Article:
Julie Fowlis: Alterum

The starting point is harmony between Scottish Gaelic—“spoken for over a thousand years,” Julie Fowlis observes, “yet considered otherworldly on its own shores”—and her enchanting, heaven-to-earth voice. On Alterum, she approaches otherness not only as a homegrown/uncommon language but also as a series of dimensions—a mystical plane of nearby hidden realms (magical/supernatural); proximate elements that give one another definition (land/sea) … More Julie Fowlis: Alterum

Vaiteani

A Google search of literature featuring Tahiti turns up novels by 46 authors, only one of whom is Tahitian: Most of what the world knows about the fabled island is filtered through foreign eyes. The singer-songwriter Vaiteani Teaniniuraitemoana acknowledges that some stereotypes of her home island are positive, but she sees all simplified images as reference points to be checked against experience. A good starting place is her eponymous debut … More Vaiteani

Gwyneth Glyn: Tro

Gwyneth Glyn’s elegant songs have more layers than a mille-feuille. Her images and subtexts rotate clear and dreamlike, overlaid with lyric tones of light and shadow. She touches on homecoming, remembrance, insomnia, protection and defiance—always circling back to the wonder and vulnerability of love and intimacy. Glyn sings, primarily in Welsh, in a softly commanding voice. On Tro (Turn), her songs, mostly new compositions, have a gorgeously … More Gwyneth Glyn: Tro

Carrie Newcomer: Live at the Buskirk-Chumley Theater

Listening Post 131. For an age of battered facts, closing doors and short attention spans, the folksinger-songwriter Carrie Newcomer is blessed with a superpower: Many talented singers can engage us and touch our heartstrings, but she has the ability, in a three-minute song, to locate and tie a ribbon around the better angels of our nature. The bard … More Carrie Newcomer: Live at the Buskirk-Chumley Theater

Gatehouse: Tús Nua

Seneca was the first to observe that the best way to master a subject is to teach it, so perhaps it’s no coincidence that the members of Gatehouse are all music teachers. John Wynne and John McEvoy are Irish trad veterans who have played and recorded together as a flute-fiddle duo, and Jacinta McEvoy (guitar, concertina) has accompanied both over the years. What made this Roscommon-based faculty a quartet—and allows them to add lore to their folk … More Gatehouse: Tús Nua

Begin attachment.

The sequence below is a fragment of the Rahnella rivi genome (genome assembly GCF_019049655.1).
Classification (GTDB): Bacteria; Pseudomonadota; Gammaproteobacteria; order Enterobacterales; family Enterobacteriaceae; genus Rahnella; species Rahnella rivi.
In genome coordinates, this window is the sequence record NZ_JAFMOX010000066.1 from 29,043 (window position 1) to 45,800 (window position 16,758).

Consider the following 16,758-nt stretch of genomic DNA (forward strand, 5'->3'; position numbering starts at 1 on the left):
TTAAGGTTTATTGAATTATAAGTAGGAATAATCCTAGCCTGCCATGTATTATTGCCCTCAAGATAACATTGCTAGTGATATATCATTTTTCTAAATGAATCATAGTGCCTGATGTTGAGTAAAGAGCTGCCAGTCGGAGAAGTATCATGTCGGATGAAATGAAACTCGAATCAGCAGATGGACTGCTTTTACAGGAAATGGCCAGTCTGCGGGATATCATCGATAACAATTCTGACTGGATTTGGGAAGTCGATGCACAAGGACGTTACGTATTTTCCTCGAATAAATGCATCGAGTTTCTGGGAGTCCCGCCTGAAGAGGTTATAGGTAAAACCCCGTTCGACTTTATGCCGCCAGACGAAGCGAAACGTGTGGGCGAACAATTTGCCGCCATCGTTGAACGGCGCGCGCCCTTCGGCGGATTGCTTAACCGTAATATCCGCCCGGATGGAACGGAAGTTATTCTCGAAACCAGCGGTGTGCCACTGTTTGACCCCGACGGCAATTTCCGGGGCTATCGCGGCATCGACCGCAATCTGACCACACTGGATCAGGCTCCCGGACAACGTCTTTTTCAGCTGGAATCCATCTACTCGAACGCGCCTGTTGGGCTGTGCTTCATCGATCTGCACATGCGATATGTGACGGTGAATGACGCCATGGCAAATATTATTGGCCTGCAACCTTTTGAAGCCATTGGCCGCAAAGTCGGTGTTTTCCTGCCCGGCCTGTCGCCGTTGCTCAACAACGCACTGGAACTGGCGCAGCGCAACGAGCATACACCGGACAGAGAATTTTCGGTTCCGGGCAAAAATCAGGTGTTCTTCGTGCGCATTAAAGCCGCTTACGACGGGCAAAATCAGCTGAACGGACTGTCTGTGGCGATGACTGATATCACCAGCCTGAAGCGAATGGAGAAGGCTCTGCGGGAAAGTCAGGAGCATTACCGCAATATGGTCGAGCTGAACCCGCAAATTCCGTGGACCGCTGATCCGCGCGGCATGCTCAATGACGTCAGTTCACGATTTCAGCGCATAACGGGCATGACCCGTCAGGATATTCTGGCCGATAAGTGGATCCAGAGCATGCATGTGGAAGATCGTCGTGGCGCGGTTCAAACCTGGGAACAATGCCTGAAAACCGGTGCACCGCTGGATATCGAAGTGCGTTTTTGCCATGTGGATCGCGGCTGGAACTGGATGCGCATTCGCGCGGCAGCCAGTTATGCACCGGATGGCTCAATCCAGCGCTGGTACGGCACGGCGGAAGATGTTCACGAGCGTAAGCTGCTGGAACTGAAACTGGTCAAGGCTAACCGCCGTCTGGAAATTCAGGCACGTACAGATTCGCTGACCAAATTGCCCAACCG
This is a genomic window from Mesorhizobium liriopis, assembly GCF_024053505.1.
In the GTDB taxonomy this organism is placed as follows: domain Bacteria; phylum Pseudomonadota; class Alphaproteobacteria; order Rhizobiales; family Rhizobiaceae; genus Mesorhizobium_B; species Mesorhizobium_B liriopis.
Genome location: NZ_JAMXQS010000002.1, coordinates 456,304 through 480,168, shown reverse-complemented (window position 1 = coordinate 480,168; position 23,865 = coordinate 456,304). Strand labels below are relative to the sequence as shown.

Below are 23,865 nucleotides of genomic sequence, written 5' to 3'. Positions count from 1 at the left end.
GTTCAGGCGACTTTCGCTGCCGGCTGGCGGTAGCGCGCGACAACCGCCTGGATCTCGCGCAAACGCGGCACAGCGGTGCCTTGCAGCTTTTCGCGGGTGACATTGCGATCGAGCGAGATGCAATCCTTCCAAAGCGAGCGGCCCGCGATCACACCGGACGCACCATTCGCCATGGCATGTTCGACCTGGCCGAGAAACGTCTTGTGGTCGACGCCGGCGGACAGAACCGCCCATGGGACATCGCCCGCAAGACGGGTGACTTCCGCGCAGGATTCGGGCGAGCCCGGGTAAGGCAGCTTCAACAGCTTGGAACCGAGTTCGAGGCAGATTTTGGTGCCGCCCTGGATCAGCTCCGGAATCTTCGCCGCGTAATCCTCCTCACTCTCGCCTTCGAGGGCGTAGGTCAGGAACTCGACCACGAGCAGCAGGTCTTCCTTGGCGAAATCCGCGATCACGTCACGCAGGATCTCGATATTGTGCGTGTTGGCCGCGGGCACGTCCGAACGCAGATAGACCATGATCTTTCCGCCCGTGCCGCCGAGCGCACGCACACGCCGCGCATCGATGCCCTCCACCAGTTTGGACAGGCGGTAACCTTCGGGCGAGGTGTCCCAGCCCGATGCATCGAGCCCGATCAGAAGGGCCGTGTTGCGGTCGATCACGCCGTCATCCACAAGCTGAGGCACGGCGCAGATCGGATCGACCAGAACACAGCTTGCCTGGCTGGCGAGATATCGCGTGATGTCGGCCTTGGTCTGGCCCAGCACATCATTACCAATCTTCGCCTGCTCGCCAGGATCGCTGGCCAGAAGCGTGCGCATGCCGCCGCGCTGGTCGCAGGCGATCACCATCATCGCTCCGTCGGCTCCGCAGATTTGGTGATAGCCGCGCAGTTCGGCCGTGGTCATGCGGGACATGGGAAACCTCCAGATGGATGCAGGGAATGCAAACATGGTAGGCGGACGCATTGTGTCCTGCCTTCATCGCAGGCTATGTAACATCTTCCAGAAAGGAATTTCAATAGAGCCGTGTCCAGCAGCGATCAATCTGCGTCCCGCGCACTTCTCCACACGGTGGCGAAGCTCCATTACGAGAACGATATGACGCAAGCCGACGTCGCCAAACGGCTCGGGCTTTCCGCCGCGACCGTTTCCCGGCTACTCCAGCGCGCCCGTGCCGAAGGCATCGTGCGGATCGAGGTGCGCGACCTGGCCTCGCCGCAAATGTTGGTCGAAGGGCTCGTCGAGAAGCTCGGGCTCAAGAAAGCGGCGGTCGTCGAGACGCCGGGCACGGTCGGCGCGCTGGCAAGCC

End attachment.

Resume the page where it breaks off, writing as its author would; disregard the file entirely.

Elemotho: Beautiful World

Elemotho’s Beautiful World is a jewel with facets that reflect topographical and human landscapes. The Namibian singer-composer traces his songwriting to childhood memories of storytelling around campfires in the Kalahari and uses forthright lyrics to turn ignorance toward understanding, loss toward hope and to find beauty in unexpected places. Singing traditional and new works in English, Setswana and other Namibian languages, he works with … More Elemotho: Beautiful World

Las Cafeteras: Tastes Like L.A.

Bob Dylan warned the Establishment that a raging battle would “soon shake your windows and rattle your walls/For the times they are a-changin.’” Five decades later, If I Was President, the signature protest track from Las Cafeteras’ new album, is likewise animated by the idea that anyone can imagine the power to repair the world: “Mr. President, I’ve come to make clear/That I don’t have the papers to work over here,” it begins, proceeding to a priority … More Las Cafeteras: Tastes Like L.A.

Seydu: Sadaka

With his smooth and generous voice, Seydu is poignant in singing about the impact of war, incisive in warning of corruption, reverent about the beauty of African women and upbeat regarding the power of a smile. Such themes animate Sadaka (The Gift), his third album, broadly focused on the redemptive power of giving. Born into a musical family in Sierra Leone—a nation scarred by the slave trade and, more recently, by blood diamonds … More Seydu: Sadaka

Daoirí Farrell: True Born Irishman

Daoirí (pronounced “Derry”) Farrell is a performer and scholar of Irish music. Two of the songs on True Born Irishman, his award-winning second album, are compositions by the late folk singer Liam Weldon, who was not only a role model but also the subject of Farrell’s master’s thesis at the University of Limerick’s music school. Across the album’s ten tracks of jaunty and mournful songs and masterful arrangements, Farrell’s voice sparkles with … More Daoirí Farrell: True Born Irishman

Coope Boyes & Simpson: In Flanders Fields

World War I hostilities began in Europe on August 4, 1914—and 976 days later the United States joined the conflict. On August 4, 2014, the English a cappella trio Coope Boyes and Simpson released a sweeping 50-track homage to the songs of the war and the British soldiers and civilians who sang them. Now, some 976 days after the album’s launch, a review from an American music blog seems belatedly on time. In Flanders Fields is a landmark … More Coope Boyes & Simpson: In Flanders Fields